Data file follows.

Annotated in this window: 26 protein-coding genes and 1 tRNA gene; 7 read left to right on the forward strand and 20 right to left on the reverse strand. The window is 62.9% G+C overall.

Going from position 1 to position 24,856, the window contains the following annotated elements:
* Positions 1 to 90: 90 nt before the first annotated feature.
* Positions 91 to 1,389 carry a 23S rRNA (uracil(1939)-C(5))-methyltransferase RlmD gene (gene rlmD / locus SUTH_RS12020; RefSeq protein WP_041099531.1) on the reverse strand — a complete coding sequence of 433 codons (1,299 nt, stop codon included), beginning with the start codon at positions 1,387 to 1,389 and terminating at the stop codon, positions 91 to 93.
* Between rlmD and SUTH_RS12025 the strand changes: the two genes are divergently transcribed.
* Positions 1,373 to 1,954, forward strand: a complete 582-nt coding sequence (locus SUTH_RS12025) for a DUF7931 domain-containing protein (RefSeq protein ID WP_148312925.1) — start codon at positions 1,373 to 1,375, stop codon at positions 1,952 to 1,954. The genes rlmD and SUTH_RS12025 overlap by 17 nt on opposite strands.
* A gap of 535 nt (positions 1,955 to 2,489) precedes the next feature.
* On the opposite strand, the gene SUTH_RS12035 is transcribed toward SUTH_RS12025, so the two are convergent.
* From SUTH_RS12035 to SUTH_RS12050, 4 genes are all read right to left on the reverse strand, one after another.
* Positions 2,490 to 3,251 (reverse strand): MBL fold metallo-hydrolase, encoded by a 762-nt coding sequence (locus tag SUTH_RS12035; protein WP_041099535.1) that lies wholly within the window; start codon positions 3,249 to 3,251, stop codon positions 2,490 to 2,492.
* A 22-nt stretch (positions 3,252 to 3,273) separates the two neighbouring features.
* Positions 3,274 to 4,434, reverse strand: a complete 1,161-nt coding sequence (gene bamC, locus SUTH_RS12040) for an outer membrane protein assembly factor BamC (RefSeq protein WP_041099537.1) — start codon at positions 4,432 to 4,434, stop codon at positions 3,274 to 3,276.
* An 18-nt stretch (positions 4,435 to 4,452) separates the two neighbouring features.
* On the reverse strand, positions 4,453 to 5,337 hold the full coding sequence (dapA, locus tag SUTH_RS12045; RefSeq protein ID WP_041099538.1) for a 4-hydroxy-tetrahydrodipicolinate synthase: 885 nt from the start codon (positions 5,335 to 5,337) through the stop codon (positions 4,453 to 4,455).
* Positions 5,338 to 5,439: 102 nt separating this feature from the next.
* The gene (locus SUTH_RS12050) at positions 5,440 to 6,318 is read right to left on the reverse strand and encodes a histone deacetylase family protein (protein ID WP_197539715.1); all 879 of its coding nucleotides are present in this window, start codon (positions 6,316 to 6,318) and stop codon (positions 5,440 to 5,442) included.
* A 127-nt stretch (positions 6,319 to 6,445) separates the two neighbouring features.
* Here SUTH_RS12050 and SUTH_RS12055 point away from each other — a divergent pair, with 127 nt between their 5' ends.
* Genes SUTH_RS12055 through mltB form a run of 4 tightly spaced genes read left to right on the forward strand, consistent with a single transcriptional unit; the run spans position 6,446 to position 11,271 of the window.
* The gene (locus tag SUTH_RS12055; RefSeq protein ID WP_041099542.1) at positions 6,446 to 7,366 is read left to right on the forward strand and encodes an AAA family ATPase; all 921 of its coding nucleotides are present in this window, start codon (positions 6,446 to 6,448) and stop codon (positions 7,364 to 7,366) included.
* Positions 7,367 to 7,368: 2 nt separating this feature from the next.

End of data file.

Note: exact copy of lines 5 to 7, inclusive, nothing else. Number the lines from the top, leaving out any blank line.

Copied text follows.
* Between rlmD and SUTH_RS12025 the strand changes: the two genes are divergently transcribed.
* Positions 1,373 to 1,954, forward strand: a complete 582-nt coding sequence (locus SUTH_RS12025) for a DUF7931 domain-containing protein (RefSeq protein ID WP_148312925.1) — start codon at positions 1,373 to 1,375, stop codon at positions 1,952 to 1,954. The genes rlmD and SUTH_RS12025 overlap by 17 nt on opposite strands.
* A gap of 535 nt (positions 1,955 to 2,489) precedes the next feature.